Neither Deaglan nor I knew what we were doing that first week or two. The aftercare nurses on the maternity floor tried to teach me. It definitely didn’t come naturally to me or him. Once my milk came in I felt relieved. But still the baby was at my breast for up to an hour at a time. How was I going to get a break this way, I wondered? He eats every two hours or so and at each feeding he eats for an hour. Was this right?
I was exhausted and afraid of doing everything wrong. It was one of the midwife team members who asked me the right questions. How is breast feeding going? How long is he drinking for? That’s too long; show me what you’re doing. Okay I see what the problem is. Here’s how you do it – bring the baby to the breast not the breast to the baby. Keep at it. It won’t feel natural at first but by about week six you’ll be in sync with each other.
And it did feel odd every time for the first couple of months. What a strange sensation to have this tiny human feeding from one of my body parts.
But the midwife knew what she was talking about because by the second month we were in tune with each other and the odd feeling faded. I know that breastfeeding doesn’t work out for everybody; several people I know, who had babies around the same time as me, couldn’t do it for one reason or another. I felt fortunate that the little effort I put in created a successful experience for me. It was so convenient and inexpensive. And the time we’ve spent together has been some of the greatest gifts of my life.
During my pregnancy, I had read that a baby should be breast fed for at least six months. So that was originally how long I planned to do it for. But once the six month marker came and went, I couldn’t even imagine stopping. I did start introducing solids but as a complement to breast milk. My next goal became to stop by 10 or 11 months so that he could be independent when daycare started. But even then I didn’t feel either of us was ready to completely stop. So I weaned him during the day and was able to nurse him from 5pm on. This worked out really well for the first few months of going back to work.
Work was difficult in the beginning. The separation was unbearable. But that’s another story for another time. Suffice it to say that I felt like I was doing something wrong in being away from him. It took several weeks for me to feel relaxed at work.
I knew that I had to think about weaning but none of the reasons seemed very compelling. I loved the time we still spent together while he was nursing. He is such a happy kid. I’d read articles after articles which championed toddler breastfeeding. Studies show that North America is one of the few places that stop so early. Many countries in the world continue until children are four years old. The benefits to the children beyond some well known health benefits such as fewer and less severe infections, decreased risk of some childhood cancers, are an increased sense of security in their own independence, increased sense of pleasure which leads to happiness for both the mother and child.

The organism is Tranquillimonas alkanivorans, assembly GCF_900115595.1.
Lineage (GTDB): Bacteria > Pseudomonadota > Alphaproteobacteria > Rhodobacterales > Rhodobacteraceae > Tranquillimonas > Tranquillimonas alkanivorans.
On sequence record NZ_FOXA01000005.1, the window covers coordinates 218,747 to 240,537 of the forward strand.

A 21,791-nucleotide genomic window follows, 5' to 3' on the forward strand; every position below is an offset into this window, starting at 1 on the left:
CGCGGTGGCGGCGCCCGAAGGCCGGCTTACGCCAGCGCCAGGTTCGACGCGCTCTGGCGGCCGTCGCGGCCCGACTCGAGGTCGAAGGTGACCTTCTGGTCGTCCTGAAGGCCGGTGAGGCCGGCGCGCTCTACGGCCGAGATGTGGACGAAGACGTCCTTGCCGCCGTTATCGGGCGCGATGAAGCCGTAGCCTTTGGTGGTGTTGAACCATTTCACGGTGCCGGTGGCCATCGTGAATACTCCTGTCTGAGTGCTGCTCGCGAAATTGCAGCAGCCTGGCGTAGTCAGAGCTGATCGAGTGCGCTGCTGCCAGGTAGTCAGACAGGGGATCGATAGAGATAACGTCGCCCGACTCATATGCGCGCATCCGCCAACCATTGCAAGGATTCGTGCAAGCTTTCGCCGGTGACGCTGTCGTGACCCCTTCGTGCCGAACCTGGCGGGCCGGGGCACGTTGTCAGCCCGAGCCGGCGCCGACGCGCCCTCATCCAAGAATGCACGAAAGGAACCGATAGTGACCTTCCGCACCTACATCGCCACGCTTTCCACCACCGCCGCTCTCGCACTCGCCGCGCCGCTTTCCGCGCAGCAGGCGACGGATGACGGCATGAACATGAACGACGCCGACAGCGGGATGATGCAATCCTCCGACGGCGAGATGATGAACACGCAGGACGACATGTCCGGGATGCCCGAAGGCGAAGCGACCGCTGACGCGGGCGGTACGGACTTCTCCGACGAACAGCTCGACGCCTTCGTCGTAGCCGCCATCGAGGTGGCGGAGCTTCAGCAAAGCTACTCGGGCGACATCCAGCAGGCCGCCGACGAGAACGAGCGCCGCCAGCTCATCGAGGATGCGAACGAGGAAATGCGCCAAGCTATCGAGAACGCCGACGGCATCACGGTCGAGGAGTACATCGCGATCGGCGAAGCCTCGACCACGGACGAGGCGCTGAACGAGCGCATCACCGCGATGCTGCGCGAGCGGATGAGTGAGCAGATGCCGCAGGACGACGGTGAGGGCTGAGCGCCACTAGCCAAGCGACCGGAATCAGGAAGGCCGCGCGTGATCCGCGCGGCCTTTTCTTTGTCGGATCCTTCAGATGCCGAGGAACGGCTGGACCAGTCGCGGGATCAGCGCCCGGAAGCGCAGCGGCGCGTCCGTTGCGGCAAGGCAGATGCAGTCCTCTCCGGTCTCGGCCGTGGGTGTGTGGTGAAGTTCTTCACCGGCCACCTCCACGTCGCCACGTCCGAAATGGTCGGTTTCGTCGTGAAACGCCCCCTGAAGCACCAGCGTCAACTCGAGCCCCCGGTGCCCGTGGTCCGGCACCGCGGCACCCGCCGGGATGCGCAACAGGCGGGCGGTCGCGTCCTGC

But too often, mothers who have had a trouble-free go at breastfeeding and who have enjoyed it, feel pressure to stop after a year. There is a sense of being judged or disapproved of if you continue to breastfeed past one year. Yet UNICEF has always encouraged breastfeeding for two years or longer.
My goal was to wean him completely by the end of April. I tried not to think about my own feelings about it, only the technical aspects. He can’t depend on me forever I seemed to be arguing for the proponents of stopping. And I will go back to a normal breast size. But the part of me I was consciously shutting out wanted to scream. I reasoned with myself that our relationship would not change. He would still love me the same, need me the same, want to hug and kiss me the same. But that part I refused to hear threatened to scream even louder.
On the surface a large part of me was ashamed to still be breastfeeding at 16 months old. Was this some kind of a weakness in me? Was I encouraging dependence? The questions and answers swirled around in the back of my mind day and night.
Then I read Catherine Connor’s post one day and finally wept. I cried because she had written about this experience as I had been experiencing it. I cried because the thought of this experience ending for us made me irrepressibly sad.
I read and re-read articles. At the beginning of his life it was so that I could understand him, why wasn’t he sleeping through the night, was he getting enough to eat? Now I wanted to find reasons to continue. I wanted scientific evidence that would give me permission to continue nursing. And all of the articles supported breastfeeding well into the toddler years. So why did I feel this pressure to stop? Who was making me feel this way? Shaune had never said anything to suggest that time was up. And so far I hadn’t discussed it with even my closest people for fear of being judged.
So in keeping with my plan, on April 30th I tried to stop. I was sad all day long at work, more sad than I’ve been in a long time. I cried. Deep sad crying, like when you lose someone. Grief consumed my body; the rationalizations no longer a help.
I called Shaune at work. Sobbing, I told him that I wasn’t ready yet.
“No one is telling you to stop nursing him. I’m okay with it. It’s nobody’s business how long you want to breastfeed for.”
I got off the phone and let relief fill me up. I had someone’s permission to keep going. Why did I need it? It was my body wasn't it?